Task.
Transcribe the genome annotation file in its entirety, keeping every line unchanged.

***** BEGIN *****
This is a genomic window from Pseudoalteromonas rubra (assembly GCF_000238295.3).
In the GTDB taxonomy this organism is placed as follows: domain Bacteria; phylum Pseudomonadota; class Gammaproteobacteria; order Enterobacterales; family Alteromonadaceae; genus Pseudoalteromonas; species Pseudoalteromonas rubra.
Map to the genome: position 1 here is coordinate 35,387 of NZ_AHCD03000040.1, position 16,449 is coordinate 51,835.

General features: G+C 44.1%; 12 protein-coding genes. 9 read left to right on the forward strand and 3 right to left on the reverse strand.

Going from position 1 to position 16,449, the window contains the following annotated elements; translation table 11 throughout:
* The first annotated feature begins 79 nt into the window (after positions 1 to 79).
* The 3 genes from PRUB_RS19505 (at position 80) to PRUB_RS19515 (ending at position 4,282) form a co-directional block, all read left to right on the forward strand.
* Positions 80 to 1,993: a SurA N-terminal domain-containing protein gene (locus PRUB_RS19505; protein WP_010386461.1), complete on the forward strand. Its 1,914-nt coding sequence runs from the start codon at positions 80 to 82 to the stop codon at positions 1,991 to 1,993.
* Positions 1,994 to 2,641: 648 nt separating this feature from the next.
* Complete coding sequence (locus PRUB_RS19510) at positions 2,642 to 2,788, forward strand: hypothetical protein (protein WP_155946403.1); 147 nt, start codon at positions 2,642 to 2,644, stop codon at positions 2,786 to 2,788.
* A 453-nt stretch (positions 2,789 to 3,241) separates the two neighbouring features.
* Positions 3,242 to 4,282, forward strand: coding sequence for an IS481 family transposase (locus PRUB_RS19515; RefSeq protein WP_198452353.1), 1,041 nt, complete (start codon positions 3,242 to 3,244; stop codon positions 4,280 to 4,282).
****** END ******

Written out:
This is a genomic window from Pseudoalteromonas rubra (assembly GCF_000238295.3).
In the GTDB taxonomy this organism is placed as follows: domain Bacteria; phylum Pseudomonadota; class Gammaproteobacteria; order Enterobacterales; family Alteromonadaceae; genus Pseudoalteromonas; species Pseudoalteromonas rubra.
Map to the genome: position 1 here is coordinate 35,387 of NZ_AHCD03000040.1, position 16,449 is coordinate 51,835.

General features: G+C 44.1%; 12 protein-coding genes. 9 read left to right on the forward strand and 3 right to left on the reverse strand.

Going from position 1 to position 16,449, the window contains the following annotated elements; translation table 11 throughout:
* The first annotated feature begins 79 nt into the window (after positions 1 to 79).
* The 3 genes from PRUB_RS19505 (at position 80) to PRUB_RS19515 (ending at position 4,282) form a co-directional block, all read left to right on the forward strand.
* Positions 80 to 1,993: a SurA N-terminal domain-containing protein gene (locus PRUB_RS19505; protein WP_010386461.1), complete on the forward strand. Its 1,914-nt coding sequence runs from the start codon at positions 80 to 82 to the stop codon at positions 1,991 to 1,993.
* Positions 1,994 to 2,641: 648 nt separating this feature from the next.
* Complete coding sequence (locus PRUB_RS19510) at positions 2,642 to 2,788, forward strand: hypothetical protein (protein WP_155946403.1); 147 nt, start codon at positions 2,642 to 2,644, stop codon at positions 2,786 to 2,788.
* A 453-nt stretch (positions 2,789 to 3,241) separates the two neighbouring features.
* Positions 3,242 to 4,282, forward strand: coding sequence for an IS481 family transposase (locus PRUB_RS19515; RefSeq protein WP_198452353.1), 1,041 nt, complete (start codon positions 3,242 to 3,244; stop codon positions 4,280 to 4,282).